Conflict & Justice

Burmese youth speak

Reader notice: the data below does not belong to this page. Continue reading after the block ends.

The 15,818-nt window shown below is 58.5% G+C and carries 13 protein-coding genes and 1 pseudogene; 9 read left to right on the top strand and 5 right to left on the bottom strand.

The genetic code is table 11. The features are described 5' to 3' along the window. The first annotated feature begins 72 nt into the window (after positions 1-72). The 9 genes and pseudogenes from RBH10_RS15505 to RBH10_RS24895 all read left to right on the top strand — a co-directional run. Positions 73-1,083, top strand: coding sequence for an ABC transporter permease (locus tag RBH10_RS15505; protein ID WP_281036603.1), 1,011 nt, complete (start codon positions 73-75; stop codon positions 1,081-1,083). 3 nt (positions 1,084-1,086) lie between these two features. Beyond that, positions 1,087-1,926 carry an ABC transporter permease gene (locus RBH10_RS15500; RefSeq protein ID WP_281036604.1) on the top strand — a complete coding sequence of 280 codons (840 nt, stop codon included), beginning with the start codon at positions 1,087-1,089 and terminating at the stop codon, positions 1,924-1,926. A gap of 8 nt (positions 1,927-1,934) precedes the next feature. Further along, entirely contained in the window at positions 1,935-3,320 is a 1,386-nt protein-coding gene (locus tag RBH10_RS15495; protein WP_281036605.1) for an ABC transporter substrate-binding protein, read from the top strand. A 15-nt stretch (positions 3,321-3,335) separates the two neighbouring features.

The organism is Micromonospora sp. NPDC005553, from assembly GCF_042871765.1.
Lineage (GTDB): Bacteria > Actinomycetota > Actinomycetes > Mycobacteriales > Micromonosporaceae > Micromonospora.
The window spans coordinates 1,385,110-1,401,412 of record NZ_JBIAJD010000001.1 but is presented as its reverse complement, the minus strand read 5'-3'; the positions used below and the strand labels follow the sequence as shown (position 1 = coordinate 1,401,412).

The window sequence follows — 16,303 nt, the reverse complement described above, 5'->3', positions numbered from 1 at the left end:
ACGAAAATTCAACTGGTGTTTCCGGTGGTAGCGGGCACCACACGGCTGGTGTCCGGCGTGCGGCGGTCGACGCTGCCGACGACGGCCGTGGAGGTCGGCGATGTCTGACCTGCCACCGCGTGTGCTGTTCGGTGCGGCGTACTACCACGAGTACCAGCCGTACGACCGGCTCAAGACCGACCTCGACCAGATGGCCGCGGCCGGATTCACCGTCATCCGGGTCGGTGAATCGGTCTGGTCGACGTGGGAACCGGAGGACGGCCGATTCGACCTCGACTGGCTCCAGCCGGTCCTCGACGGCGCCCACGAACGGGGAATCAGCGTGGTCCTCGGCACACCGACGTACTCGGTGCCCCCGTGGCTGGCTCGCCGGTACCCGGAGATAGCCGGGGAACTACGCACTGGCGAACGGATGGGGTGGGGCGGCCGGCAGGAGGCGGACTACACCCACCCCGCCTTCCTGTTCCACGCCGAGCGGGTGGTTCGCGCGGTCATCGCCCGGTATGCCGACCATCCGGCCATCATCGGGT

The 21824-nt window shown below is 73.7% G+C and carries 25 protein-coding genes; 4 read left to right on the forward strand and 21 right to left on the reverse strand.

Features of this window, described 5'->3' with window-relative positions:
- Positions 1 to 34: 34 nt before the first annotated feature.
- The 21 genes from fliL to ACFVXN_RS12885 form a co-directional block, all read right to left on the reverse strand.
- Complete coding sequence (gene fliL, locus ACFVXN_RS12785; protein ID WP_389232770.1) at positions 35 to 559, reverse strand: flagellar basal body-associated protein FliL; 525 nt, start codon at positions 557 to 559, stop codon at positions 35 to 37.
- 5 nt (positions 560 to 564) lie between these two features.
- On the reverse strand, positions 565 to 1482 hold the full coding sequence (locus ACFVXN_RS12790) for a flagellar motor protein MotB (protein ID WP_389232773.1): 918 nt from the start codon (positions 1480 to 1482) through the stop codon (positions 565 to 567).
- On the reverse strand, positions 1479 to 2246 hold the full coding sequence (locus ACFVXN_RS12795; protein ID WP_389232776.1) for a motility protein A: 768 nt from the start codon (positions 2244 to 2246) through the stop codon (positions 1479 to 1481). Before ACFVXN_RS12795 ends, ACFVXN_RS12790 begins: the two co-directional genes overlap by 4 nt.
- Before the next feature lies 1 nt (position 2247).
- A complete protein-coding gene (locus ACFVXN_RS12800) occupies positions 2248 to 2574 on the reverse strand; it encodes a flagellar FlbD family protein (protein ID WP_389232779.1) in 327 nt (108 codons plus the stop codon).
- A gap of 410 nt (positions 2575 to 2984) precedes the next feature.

This 26 year old journalist crossed the Thai border three years ago telling her parents that she wanted to get an education. They have no idea she's now a journalist with the Democratic Voice of Burma. She worries her parents would face arrest if they found out about her occupation in Thailand. Youth Speak is a 10-minute weekly current affairs program and it's broadcast into Burma by satellite which can bypass the Burmese government censors. Today that journalist is editing a piece about last year's uprising by the country's monks against the military government. (How did you get this footage?) We got the footage from insiders. During the uprising it was young journalists with mobile phone cameras that provides DVB with footage of the protests. This 27 year old journalist was one of them and he was fired by his newspaper in Burma for taking photos of the uprising. Now he says it's much harder to get information and send it outside the country. the Features Editor of DVB agrees. He also says his insiders have to change their phones and emails every month to prevent getting caught. In the lead up to the anniversary of the uprising, DVB's website was taken offline for two days. Another exile news site has also come under cyberattack and this isn't the first time such actions against democratic voices in Thailand have been taken. Bloggers in Burma are keeping a low profile at this time and says bloggers and journalists have been warned of sending out information to exile news services. The Burmese military has accused bloggers and the exile media of lying. Despite the difficulties the producer from earlier says some day she's hoping DVB will have a station inside Burma and she can tell her parents she's proud of her job.

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